As for making belts there are many approaches. You can buy "belt hardware" that can be sewn on, etc.. Talk to wardrobe, if you own the transmitters then you can sink a little money into the belts and make them nice (and even make them fitted to actors and re-fittable). A belt is a lot cheaper than a busted transmitter!
Again sometimes you'd ask wardrobe to sew a pocket into the costume itself as well, depending. This is one area where it is quite common for audio and wardrobe to sit down together for each show.

Cheers.
 

David Ashton

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Sep 8, 2007
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perth W Australia
one small point worth making is that the packs should be inverted with the mic plug at the bottom, so sweat does not run down the mic cable into the plug, this will help.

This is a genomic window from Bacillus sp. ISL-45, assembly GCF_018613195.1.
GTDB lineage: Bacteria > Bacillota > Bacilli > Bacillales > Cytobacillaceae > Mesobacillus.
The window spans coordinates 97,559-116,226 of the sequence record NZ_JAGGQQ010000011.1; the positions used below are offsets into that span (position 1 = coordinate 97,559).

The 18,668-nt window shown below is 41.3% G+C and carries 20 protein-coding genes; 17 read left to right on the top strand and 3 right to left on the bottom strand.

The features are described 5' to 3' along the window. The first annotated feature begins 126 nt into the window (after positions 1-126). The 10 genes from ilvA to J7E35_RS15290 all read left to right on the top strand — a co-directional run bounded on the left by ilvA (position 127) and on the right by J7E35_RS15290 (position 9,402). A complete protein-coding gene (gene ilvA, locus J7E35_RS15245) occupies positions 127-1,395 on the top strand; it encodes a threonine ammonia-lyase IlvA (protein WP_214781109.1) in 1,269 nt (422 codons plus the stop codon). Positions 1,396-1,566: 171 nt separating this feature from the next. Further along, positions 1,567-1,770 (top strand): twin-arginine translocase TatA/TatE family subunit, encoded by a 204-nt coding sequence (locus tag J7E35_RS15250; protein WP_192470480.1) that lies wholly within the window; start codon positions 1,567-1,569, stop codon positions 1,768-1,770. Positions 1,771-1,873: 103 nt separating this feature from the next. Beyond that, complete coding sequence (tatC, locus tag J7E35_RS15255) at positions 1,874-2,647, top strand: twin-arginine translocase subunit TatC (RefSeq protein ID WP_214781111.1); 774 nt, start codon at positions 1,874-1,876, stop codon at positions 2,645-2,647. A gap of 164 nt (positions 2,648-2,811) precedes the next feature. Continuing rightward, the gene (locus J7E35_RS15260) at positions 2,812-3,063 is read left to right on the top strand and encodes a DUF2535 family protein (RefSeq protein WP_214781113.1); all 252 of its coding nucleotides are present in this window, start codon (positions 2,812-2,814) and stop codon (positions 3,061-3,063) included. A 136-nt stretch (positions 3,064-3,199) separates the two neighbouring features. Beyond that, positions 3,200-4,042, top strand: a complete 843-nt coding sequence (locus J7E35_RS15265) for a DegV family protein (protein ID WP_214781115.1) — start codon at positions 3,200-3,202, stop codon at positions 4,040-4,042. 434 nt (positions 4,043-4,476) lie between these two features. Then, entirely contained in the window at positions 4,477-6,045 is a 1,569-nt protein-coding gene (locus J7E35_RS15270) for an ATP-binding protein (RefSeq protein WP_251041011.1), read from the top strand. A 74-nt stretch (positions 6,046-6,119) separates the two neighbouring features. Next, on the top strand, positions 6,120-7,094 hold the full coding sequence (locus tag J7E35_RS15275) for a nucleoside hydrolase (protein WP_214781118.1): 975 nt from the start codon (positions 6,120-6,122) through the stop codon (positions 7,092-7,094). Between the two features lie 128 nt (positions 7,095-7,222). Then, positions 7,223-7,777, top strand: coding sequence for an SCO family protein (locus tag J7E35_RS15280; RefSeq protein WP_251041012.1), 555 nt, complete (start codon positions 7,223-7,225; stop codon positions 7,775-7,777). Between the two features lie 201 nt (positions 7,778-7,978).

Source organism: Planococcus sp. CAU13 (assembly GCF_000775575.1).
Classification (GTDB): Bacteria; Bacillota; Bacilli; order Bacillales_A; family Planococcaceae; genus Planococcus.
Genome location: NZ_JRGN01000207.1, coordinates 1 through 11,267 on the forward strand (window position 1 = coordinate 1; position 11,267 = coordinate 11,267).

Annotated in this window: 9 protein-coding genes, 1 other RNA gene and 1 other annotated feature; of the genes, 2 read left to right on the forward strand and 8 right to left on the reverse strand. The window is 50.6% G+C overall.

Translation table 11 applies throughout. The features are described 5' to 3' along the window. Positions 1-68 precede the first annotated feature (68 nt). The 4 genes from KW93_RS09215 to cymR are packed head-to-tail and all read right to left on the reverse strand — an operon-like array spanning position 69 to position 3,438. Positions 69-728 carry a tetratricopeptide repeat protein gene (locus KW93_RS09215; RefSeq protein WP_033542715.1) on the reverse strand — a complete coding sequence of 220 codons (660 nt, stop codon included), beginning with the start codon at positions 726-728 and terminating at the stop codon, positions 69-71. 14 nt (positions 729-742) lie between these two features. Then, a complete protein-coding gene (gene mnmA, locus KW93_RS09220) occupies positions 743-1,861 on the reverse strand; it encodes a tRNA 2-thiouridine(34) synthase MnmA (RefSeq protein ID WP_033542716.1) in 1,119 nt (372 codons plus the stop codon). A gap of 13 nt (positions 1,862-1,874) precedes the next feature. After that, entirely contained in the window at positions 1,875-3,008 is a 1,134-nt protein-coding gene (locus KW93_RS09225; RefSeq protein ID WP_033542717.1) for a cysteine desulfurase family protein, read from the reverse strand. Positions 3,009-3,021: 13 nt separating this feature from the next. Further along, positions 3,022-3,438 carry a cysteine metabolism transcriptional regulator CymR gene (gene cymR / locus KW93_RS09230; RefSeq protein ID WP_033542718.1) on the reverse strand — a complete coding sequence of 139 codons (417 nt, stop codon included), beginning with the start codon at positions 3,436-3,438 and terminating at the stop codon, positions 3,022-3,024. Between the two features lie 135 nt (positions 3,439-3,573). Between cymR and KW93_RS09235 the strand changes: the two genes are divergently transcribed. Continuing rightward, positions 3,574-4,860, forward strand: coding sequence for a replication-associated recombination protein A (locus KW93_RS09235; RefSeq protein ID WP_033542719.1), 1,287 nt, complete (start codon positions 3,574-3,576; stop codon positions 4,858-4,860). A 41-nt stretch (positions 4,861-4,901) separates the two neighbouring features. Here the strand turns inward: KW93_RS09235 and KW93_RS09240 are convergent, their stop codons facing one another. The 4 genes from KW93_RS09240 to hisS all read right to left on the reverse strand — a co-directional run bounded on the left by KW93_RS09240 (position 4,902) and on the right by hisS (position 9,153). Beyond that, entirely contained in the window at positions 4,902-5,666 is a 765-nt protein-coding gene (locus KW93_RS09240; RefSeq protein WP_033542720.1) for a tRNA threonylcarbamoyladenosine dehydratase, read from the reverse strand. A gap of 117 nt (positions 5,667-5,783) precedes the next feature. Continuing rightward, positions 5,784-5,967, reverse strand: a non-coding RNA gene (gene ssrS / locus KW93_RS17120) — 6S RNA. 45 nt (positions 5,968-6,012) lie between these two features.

sdauditorium

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Door County, Wisconsin
We're a public school, so condoms don't work for us.

To minimize the sweat issue, we require actors to wear an undershirt of some sort which will act as another barrier to prevent sweat drops from getting into the body pack or connectors. We haven't had an issue yet with someone needing to be shirtless or semi-nude yet. We also had someone sew belts with neoprene pockets for the transmitters and velcro on the ends of the belts. It's worked well, and all of the materials can be picked up at Wal Mart or a similar store much cheaper than the manufactured ones.
 

MNicolai

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We're a public school, so condoms don't work for us.
I call Malarky.